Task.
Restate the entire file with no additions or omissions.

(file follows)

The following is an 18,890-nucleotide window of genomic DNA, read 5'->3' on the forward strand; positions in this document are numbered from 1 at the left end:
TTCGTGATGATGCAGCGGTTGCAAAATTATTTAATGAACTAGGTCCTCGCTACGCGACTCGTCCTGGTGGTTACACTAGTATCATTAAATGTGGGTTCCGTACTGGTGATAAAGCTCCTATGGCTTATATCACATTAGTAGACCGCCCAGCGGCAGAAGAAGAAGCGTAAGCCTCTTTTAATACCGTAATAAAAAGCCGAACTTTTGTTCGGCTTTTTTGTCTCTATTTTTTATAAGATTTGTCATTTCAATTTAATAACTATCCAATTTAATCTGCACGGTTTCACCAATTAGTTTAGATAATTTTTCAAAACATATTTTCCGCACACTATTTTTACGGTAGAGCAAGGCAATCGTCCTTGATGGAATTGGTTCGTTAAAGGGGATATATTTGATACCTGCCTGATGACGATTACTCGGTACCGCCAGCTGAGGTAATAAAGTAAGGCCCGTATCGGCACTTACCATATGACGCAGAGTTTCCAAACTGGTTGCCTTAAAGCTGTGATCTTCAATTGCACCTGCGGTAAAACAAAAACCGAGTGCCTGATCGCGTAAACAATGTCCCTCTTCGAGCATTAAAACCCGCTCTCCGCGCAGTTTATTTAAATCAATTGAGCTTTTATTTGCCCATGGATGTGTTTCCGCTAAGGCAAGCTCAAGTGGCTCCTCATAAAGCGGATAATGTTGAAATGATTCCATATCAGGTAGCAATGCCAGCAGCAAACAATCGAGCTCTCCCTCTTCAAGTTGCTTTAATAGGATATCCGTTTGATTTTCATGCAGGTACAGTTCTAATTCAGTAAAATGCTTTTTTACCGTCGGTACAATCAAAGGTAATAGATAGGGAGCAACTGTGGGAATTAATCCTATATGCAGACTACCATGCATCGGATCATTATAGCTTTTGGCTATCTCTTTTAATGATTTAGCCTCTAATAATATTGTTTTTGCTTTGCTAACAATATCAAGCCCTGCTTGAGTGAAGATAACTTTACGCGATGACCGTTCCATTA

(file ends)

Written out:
The following is an 18,890-nucleotide window of genomic DNA, read 5'->3' on the forward strand; positions in this document are numbered from 1 at the left end:
TTCGTGATGATGCAGCGGTTGCAAAATTATTTAATGAACTAGGTCCTCGCTACGCGACTCGTCCTGGTGGTTACACTAGTATCATTAAATGTGGGTTCCGTACTGGTGATAAAGCTCCTATGGCTTATATCACATTAGTAGACCGCCCAGCGGCAGAAGAAGAAGCGTAAGCCTCTTTTAATACCGTAATAAAAAGCCGAACTTTTGTTCGGCTTTTTTGTCTCTATTTTTTATAAGATTTGTCATTTCAATTTAATAACTATCCAATTTAATCTGCACGGTTTCACCAATTAGTTTAGATAATTTTTCAAAACATATTTTCCGCACACTATTTTTACGGTAGAGCAAGGCAATCGTCCTTGATGGAATTGGTTCGTTAAAGGGGATATATTTGATACCTGCCTGATGACGATTACTCGGTACCGCCAGCTGAGGTAATAAAGTAAGGCCCGTATCGGCACTTACCATATGACGCAGAGTTTCCAAACTGGTTGCCTTAAAGCTGTGATCTTCAATTGCACCTGCGGTAAAACAAAAACCGAGTGCCTGATCGCGTAAACAATGTCCCTCTTCGAGCATTAAAACCCGCTCTCCGCGCAGTTTATTTAAATCAATTGAGCTTTTATTTGCCCATGGATGTGTTTCCGCTAAGGCAAGCTCAAGTGGCTCCTCATAAAGCGGATAATGTTGAAATGATTCCATATCAGGTAGCAATGCCAGCAGCAAACAATCGAGCTCTCCCTCTTCAAGTTGCTTTAATAGGATATCCGTTTGATTTTCATGCAGGTACAGTTCTAATTCAGTAAAATGCTTTTTTACCGTCGGTACAATCAAAGGTAATAGATAGGGAGCAACTGTGGGAATTAATCCTATATGCAGACTACCATGCATCGGATCATTATAGCTTTTGGCTATCTCTTTTAATGATTTAGCCTCTAATAATATTGTTTTTGCTTTGCTAACAATATCAAGCCCTGCTTGAGTGAAGATAACTTTACGCGATGACCGTTCCATTA